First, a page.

US oil giant ConocoPhillips, already facing legal action and mounting public anger over a huge oil spill off China’s northeast coast, has found nine new leaks in the same area, authorities said.
The State Oceanic Administration (SOA) said yesterday ConocoPhillips had reported the leakages near a platform in Bohai Bay jointly owned by the American company and China’s CNOOC. Further details were not provided.
ConocoPhillips has said more than 2,100 barrels of oil and oil-based mud, a substance used as a lubricant in undersea drilling, have leaked from two platforms, reportedly polluting beaches and killing marine life in the area.
The US company today confirmed it was "closely monitoring and sampling several small seeps" which were leaking about two litres of material per day.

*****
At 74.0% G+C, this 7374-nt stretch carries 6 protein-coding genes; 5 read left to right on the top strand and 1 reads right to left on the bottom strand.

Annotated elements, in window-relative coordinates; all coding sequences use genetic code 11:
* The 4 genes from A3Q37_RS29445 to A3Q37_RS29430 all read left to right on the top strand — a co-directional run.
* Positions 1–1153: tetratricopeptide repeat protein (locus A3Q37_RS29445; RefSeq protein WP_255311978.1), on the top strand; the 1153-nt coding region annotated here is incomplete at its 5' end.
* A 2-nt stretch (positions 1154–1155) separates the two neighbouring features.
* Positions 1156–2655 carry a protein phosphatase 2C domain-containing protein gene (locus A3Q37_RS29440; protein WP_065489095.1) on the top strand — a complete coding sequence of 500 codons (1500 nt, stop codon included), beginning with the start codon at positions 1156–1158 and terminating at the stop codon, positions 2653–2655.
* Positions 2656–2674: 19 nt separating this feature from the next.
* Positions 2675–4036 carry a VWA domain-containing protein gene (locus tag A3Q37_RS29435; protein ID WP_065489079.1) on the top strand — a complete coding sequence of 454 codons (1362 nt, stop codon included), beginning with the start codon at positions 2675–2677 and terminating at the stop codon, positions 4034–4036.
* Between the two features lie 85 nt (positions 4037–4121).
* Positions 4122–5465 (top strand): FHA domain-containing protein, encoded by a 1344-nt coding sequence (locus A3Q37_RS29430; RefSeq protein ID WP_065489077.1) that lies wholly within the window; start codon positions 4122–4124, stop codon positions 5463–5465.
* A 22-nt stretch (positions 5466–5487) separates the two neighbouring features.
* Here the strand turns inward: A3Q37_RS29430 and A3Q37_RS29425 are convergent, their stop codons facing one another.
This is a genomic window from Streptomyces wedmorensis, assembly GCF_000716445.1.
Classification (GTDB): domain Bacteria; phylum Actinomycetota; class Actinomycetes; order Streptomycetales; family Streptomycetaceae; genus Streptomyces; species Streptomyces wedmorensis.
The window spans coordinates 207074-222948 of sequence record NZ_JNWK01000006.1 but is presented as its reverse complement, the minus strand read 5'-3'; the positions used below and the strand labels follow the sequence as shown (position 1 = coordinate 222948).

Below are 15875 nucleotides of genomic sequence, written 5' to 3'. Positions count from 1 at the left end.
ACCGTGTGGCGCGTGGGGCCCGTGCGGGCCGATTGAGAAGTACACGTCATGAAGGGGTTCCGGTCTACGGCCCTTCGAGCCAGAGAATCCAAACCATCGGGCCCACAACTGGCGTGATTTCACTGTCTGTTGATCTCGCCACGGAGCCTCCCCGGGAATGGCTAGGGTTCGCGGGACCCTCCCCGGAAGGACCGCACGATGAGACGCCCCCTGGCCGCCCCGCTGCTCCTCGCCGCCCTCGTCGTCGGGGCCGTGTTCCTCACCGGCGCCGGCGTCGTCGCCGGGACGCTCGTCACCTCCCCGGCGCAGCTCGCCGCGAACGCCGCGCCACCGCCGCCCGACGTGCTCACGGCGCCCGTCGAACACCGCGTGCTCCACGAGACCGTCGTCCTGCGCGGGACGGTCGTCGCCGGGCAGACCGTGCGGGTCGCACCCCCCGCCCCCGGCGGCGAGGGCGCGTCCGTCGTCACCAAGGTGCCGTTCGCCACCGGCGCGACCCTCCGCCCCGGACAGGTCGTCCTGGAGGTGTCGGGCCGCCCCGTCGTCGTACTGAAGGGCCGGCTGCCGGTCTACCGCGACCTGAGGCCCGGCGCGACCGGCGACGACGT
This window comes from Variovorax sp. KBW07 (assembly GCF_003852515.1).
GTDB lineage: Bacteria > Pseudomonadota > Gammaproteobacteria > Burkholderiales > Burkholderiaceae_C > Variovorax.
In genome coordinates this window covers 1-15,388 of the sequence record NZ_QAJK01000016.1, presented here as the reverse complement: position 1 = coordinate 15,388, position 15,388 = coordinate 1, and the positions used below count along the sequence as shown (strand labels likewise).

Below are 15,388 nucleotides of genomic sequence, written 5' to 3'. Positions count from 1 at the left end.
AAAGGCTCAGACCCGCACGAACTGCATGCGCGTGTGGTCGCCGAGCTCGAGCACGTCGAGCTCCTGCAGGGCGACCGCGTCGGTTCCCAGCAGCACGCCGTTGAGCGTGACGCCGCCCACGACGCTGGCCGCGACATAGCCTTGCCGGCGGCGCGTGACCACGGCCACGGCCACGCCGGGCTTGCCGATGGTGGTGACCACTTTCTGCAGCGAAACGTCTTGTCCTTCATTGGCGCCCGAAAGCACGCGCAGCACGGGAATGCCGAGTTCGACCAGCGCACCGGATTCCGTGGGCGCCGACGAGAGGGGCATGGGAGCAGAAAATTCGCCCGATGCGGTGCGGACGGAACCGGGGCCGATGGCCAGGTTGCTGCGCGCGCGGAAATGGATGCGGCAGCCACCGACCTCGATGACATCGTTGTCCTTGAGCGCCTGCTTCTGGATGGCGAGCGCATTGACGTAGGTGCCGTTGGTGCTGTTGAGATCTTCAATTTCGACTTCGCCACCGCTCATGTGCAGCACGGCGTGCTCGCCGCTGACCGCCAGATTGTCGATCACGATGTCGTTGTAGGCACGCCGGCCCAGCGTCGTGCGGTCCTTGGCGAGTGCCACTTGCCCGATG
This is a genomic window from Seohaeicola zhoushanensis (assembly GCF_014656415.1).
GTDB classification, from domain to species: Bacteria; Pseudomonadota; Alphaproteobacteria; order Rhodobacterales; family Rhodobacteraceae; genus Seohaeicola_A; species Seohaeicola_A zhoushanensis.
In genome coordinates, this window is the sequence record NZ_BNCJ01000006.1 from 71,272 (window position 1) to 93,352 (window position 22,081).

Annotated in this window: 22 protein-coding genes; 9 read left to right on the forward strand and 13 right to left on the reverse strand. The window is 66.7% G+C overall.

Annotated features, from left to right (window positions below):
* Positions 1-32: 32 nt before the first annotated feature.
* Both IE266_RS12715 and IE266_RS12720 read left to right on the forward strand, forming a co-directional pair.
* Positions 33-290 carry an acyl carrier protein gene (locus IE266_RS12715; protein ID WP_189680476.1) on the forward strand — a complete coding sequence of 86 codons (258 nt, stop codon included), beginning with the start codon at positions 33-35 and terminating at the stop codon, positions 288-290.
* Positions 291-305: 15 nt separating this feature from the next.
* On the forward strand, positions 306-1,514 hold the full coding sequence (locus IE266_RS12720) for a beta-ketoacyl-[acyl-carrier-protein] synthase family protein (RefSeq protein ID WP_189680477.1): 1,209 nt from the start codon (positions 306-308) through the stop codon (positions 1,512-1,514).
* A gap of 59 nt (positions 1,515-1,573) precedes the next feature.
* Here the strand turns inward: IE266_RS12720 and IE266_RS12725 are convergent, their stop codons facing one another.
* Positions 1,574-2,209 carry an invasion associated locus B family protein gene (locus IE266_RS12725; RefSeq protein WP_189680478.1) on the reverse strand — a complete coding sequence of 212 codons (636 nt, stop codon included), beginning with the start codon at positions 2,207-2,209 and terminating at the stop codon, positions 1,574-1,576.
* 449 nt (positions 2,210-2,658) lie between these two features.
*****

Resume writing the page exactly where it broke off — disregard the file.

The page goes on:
"Any oil droplets released from the seep area are contained and cleaned up at the surface," ConocoPhillips said in a statement, adding that it has so far cleaned up 369 cubic metres (about 13,000 cubic feet) of oil-based mud.
The SOA, which supervises and manages China’s seas, said last week it planned to sue ConocoPhillips over the spill, which was first detected in early June.
A Chinese lawyer is also suing CNOOC and ConocoPhillips over the leaks, state media said last week.
Fishermen in the Shandong, Hebei and Liaoning provinces that border Bohai Bay, east of Beijing, allege that oil from the leaks has killed a large part of their harvest of such seafood as scallops.